History of Hawa Mahal
Hawa Mahal was built in the year 1799. Maharaja Sawai Pratap Singh desired its construction. His inspiration behind the setting up of the structure was the unique structure of Khetri Mahal.
Architectural Design of Hawa Mahal
Hawa Mahal is also called the ‘specimen of fanciful architecture’. More specifically, it is a fine representation of the Rajputana style of architecture as well as the Islamic Mughal architecture. Typical features of the Rajput style of architecture are the domed canopies, fluted pillars, lotus and floral patterns, whereas the typical features of the Islamic style of architecture are the stone inlay filigree work and arches. This Mahal has been designed by an architect called Lal Chand Ustad. It is constructed using sandstone. More specifically, red and pink colored sandstone has been used to build Hawa Mahal. The color of this Mahal justifies the epithet of ‘Pink City’ given to Jaipur. The decor of this palace is based on the same line as the decor of the other monuments in the city. This Mahal is a five-storied monument and is pyramidal in shape. It has a height of about 50 feet (15 m).
The entry to the Hawa Mahal from the city palace side is through an imperial door. It opens into a large courtyard. On three sides of the courtyard there are double storied buildings. The Hawa Mahal also stands to enclose the courtyard on the east side. A fountain will be evident to the visitors at the centre of the courtyard. This courtyard is a home to an archaeological museum. The Mahal has a facade with about 953 niches. These niches are adorned with intricately carved jharokhas or windows. The jharokhas are bedecked with intricate latticework. Some of the jharokhas are made of wood. These jharokhas are the distinctive feature of Hawa Mahal. Due to these Jharokhas free circulation of air within the structure is possible. This facade stands in sharp contrast to the plain looking rear side of the palace structure. More specifically, there is a total lack of ornamentation on the inner face of the building.
The top three floors of the structure have a thickness of one room. The top two floors of this Mahal are accessible only through ramps. The first and second floors have patios in front of them. The front part of the Mahal is reminiscent of a honeycomb web of a beehive, constructed with small portholes. Each porthole has miniature windows and carved sandstone grills, finials and domes. There are chambers in the inner face on the back side of the building. They are provided with pillars and corridors and are minimally decorated. These chambers rise up to the top floor of the palace structure. These chambers are blessed with the cooling effect, also called the Venturi effect (doctor breeze) that is created by the small windows of the facade. These chambers are bedecked with fountains at the centre of each of the respective chambers. Apart from the above mentioned architectural features, this palace is an ideal historical site for exploration due to stone-carved screens, small casements, arched roofs and the delicately modeled hanging cornices. It has been noted that this palace is particularly eye-catching when viewed early in the morning, brightened up with the golden light of the sun.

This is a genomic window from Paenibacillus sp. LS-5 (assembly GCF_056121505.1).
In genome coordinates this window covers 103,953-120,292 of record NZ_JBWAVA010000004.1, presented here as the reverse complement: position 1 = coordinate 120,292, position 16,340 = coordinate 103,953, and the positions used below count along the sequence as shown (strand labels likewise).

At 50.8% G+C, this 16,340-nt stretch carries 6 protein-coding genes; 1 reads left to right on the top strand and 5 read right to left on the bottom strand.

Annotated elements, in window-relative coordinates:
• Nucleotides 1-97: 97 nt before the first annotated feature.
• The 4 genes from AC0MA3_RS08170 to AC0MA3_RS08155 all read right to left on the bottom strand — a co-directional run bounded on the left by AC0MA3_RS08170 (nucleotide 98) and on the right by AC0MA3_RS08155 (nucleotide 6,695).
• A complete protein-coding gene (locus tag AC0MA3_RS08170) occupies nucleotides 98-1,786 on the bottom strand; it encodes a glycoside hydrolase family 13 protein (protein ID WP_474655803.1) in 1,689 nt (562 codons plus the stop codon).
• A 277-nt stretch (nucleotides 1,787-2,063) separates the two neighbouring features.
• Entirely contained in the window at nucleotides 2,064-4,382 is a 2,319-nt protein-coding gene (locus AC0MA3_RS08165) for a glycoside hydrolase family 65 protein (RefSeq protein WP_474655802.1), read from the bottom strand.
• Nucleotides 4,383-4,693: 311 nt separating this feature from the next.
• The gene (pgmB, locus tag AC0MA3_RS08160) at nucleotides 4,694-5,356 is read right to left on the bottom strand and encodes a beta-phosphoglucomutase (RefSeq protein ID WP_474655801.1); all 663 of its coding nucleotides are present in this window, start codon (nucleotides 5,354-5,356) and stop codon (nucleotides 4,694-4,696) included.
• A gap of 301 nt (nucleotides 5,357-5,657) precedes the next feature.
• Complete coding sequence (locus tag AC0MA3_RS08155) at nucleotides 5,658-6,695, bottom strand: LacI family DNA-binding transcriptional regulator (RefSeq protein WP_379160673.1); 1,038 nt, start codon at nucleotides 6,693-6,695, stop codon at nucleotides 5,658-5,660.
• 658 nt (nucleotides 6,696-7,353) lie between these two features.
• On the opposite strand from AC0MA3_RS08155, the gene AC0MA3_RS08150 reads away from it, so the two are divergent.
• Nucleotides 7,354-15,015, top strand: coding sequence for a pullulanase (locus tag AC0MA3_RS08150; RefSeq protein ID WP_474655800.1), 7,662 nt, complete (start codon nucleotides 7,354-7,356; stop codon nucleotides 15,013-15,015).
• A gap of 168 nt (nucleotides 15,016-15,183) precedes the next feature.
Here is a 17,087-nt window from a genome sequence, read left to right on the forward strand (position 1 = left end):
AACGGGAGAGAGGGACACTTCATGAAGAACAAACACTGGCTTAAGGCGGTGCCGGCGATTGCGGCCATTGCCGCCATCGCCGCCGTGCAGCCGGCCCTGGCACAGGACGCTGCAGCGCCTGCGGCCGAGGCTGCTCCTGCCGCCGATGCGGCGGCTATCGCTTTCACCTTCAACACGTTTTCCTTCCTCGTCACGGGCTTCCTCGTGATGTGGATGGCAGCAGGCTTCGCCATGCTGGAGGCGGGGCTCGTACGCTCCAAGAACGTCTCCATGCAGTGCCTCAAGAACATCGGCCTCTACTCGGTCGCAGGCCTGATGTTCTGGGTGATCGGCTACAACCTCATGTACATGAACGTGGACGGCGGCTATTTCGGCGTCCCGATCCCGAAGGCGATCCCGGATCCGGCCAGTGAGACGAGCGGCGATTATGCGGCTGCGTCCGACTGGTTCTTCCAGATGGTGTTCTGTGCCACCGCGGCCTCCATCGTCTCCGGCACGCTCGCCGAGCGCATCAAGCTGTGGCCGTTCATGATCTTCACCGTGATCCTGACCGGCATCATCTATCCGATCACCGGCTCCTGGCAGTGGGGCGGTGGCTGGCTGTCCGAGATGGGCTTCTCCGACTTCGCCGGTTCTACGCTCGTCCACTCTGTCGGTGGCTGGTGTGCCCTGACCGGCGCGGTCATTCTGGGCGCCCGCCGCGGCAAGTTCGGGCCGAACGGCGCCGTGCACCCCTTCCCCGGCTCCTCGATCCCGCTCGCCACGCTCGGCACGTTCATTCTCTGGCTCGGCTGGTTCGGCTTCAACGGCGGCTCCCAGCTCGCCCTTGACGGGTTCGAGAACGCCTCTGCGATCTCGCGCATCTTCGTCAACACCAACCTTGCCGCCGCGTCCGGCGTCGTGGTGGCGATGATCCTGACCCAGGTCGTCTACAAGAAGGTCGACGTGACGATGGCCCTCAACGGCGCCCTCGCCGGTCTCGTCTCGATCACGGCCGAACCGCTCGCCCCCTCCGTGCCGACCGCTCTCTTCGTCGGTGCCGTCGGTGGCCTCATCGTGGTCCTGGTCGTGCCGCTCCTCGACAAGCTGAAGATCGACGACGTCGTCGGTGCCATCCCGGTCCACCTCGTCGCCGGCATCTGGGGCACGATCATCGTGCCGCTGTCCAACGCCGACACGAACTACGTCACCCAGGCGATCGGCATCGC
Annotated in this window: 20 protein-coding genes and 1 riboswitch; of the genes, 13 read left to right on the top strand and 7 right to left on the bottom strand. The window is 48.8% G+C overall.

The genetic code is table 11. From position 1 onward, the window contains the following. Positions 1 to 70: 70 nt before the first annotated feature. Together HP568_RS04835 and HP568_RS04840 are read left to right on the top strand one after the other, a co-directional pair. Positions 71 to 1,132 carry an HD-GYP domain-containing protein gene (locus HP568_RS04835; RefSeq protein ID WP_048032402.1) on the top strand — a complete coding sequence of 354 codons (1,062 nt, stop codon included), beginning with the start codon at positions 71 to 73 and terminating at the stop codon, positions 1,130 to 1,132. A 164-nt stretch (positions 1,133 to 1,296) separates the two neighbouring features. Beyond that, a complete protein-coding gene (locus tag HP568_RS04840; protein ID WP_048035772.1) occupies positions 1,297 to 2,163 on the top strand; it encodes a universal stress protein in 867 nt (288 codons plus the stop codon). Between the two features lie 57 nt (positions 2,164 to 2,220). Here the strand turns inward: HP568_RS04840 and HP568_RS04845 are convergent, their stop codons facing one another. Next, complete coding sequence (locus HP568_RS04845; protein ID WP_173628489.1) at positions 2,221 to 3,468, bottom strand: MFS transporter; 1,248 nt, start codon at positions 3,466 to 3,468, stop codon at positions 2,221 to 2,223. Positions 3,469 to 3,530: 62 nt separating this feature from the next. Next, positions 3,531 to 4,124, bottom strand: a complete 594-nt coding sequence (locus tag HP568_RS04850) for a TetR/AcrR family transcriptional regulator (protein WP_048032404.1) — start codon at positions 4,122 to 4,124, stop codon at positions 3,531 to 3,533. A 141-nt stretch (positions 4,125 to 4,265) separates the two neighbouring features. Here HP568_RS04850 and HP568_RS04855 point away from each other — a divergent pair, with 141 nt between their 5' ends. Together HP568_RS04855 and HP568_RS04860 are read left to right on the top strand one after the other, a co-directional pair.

Tourism of Hawa Mahal
The architectural features of Hawa Mahal have made it a popular tourist centre. Hawa Mahal provides the visitor with some excellent views of the city and a bird's eye view of the Jantar Mantar (a medieval observatory and an important tourist place in Jaipur). The Hawa Mahal lives up to its name as one climbs up to the balconies and is almost swept away by the cool breeze. Hawa Mahal can therefore be called a tourism product of Rajasthan.
Revamp of Hawa Mahal
Restoration and renovation work of Hawa Mahal commenced in the year 2006. This restoration work was undertaken after a time gap of about 50 years. The cost estimated for the restoration work was Rs 4568 million.
The city of Jaipur has good transport availability. The Jaipur Airport is located in Sanganer. The domestic terminal of this airport is located at a distance of about 7 km, whereas its international terminal is located at a distance of about 10 km from the main city. Jaipur is well connected to other major parts of India as well as some of the major overseas countries via this airport. Jaipur Railway Station is the main station on the broad gauge line of the Indian Railways. Jaipur is well connected to all the major cities of India through a network of National Highways. Rajasthan State Road Transport Corporation (RSRTC) operated bus services connecting Jaipur to Delhi. Non-AC as well as AC Volvo buses will be available to the tourists to reach Jaipur. It is important to note that the entry to the Hawa Mahal is not from the front but from a side road to its rear end.
Monuments in Jaipur, Rajasthan
Monuments of Rajasthan
Indian Regional Monuments
Forts in India